VERNON CENTER — Barely two days after cruising to an easy re-election victory after his second consecutive year without an opponent, state Rep. Tony Cornish confirmed Thursday he plans to challenge recently re-elected Congressman Tim Walz in the 2016 election.
Cornish, a longtime Republican lawmaker from Vernon Center, spoke to The Free Press by phone Thursday while helping friends with skinning a deer. He said he was approached by a few prominent 1st Congressional District activists to run in 2014 against the Mankato Democrat but declined because the field of potential candidates had become crowded.
Cornish said he is announcing this far ahead of the next election — before Walz has even begun his next term —because he wants to get feedback from the public and the Republican Party, which might help prevent another primary battle in the 1st District.
He said he is also mulling over whether to run his campaign without accepting PAC money, similar to his nephew-in-law former Gov. Jesse Ventura. He said that approach would require more time for fundraising to remain competitive.
Cornish could potentially be a strong challenger due to his similar background with Walz, who has proven to be a politically tough Democrat in this Republican-leaning district. Walz has been in the seat since 2006.
Cornish has a chance of stealing the National Rifle Association endorsement from Walz, which the congressman has won for several years.
Cornish's intense and public positions on gun rights throughout his decade of legislative service is both an advantage and a drawback for him. Notably, he pushed a "castle doctrine" bill in 2012 that was eventually criticized for its similarity to the Florida law at the center of the Trayvon Martin controversy. Cornish said he plans to own his gun rights views and make them prominent in his campaign.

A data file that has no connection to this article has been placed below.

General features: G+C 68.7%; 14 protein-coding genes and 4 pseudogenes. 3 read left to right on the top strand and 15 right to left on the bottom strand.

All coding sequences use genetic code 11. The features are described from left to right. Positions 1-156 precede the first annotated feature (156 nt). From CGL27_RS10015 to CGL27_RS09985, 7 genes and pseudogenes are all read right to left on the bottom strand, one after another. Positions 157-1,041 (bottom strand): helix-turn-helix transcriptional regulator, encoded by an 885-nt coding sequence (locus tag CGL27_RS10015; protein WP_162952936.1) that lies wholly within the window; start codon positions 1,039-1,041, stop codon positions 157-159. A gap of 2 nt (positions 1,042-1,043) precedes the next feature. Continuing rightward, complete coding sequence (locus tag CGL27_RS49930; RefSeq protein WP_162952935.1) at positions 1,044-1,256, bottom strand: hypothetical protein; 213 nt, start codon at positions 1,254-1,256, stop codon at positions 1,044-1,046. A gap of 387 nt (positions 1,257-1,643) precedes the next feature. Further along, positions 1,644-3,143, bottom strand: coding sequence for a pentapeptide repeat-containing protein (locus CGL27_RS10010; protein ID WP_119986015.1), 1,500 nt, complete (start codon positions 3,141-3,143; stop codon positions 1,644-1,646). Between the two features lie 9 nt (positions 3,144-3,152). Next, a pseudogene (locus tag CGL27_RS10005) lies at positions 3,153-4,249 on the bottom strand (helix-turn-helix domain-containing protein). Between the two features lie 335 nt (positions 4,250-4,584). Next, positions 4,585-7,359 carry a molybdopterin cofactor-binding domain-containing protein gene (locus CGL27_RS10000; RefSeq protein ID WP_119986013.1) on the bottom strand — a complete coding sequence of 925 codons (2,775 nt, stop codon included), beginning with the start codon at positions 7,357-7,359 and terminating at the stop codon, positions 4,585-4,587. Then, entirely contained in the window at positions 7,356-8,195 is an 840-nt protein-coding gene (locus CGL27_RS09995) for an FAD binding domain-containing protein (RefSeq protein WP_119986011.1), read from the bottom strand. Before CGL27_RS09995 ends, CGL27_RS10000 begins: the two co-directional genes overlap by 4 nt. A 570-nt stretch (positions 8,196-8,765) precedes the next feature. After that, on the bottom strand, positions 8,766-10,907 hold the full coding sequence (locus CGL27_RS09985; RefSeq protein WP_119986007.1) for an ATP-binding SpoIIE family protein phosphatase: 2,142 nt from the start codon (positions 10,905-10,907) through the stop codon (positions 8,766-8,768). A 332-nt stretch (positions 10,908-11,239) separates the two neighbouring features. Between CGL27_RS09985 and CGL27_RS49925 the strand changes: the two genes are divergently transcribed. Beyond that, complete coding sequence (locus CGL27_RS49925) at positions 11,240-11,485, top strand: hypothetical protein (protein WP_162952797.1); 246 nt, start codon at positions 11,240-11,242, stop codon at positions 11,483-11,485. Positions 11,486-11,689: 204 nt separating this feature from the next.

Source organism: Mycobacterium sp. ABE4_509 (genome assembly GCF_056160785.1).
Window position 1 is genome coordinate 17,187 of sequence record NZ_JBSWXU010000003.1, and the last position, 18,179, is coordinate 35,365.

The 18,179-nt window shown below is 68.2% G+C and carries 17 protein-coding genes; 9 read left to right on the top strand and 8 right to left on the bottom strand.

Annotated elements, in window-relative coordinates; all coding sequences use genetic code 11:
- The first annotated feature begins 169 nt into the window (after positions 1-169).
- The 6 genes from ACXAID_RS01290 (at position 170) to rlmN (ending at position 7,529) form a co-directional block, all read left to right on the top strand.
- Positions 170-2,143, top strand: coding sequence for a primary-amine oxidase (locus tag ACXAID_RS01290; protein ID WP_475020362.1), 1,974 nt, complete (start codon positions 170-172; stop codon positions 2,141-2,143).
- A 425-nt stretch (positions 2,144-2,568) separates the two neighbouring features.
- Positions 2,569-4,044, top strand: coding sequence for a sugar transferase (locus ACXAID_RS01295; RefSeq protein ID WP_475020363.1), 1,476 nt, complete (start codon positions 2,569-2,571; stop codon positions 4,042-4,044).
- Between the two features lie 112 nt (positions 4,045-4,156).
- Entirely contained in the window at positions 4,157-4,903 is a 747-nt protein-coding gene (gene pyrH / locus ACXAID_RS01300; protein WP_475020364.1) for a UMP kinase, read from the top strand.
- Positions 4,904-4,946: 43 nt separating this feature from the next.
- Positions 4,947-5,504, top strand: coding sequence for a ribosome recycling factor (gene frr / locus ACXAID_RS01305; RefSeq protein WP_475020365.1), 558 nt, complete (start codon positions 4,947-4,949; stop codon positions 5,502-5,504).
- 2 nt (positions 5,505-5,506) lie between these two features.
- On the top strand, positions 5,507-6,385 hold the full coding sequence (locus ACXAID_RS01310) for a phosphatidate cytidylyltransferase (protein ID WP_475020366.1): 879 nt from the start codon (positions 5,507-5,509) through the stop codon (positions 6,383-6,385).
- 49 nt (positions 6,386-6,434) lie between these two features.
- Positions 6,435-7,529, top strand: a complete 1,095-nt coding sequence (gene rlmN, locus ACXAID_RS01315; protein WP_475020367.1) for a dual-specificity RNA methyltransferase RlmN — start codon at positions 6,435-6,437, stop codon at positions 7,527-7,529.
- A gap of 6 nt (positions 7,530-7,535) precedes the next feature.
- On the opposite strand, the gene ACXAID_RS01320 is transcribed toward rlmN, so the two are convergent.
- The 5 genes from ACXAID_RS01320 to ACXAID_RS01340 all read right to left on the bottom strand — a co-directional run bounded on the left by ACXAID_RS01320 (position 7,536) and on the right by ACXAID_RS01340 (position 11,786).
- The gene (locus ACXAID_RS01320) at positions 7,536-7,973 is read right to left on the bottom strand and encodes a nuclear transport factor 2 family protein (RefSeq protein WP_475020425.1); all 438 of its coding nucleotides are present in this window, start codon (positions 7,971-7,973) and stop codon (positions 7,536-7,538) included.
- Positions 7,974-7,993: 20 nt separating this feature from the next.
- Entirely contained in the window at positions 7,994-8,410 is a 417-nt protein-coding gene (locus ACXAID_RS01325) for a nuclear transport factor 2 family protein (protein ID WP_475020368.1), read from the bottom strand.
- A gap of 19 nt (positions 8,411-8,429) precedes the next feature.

Cornish, similar to Walz, served 13 1/2 years in the Nation Guard. He also shares with Walz a strong support among many veteran groups.
Cornish previously served as a deputy sheriff in Blue Earth County, Lake Crystal police chief and as a Minnesota conservation officer.
Cornish has earned some distinctions uncommon for most Republican lawmakers: He was endorsed in 2014 and 2010 by the Minnesota teachers union Education Minnesota, and he led the Minnesota Conservation Officers Association union from the late 1980s to the early 1990s.
He holds more pragmatic views than many other Republicans on key issues.
He said he personally opposes same-sex marriage but feels national sentiment has been settled in favor of it. He said he thinks Republicans need to move beyond the issue and focus on more important topics.
He said he is skeptical climate change is occurring at the intensity described by many Democrats. But he said he believes it is undeniable the planet is warming and something needs to be done to address it.
Cornish said he doesn't plan to run for other types of higher office, such as governor, if he fails to gain enough support for his 1st District bid. He said he would be open to sticking with his legislative district, retiring or seeking a new law enforcement job.
"Today, I'm hunting. Tomorrow, I might be fishing. I have plenty of things to do if I decide to take another path," Cornish said.
In the meantime, Cornish said he is setting his sights on seeking his former chair position with the public safety committee in the new Republican-controlled Minnesota House. He said he plans to ask to have the public safety and the judiciary committees combined, similar to the Minnesota Senate.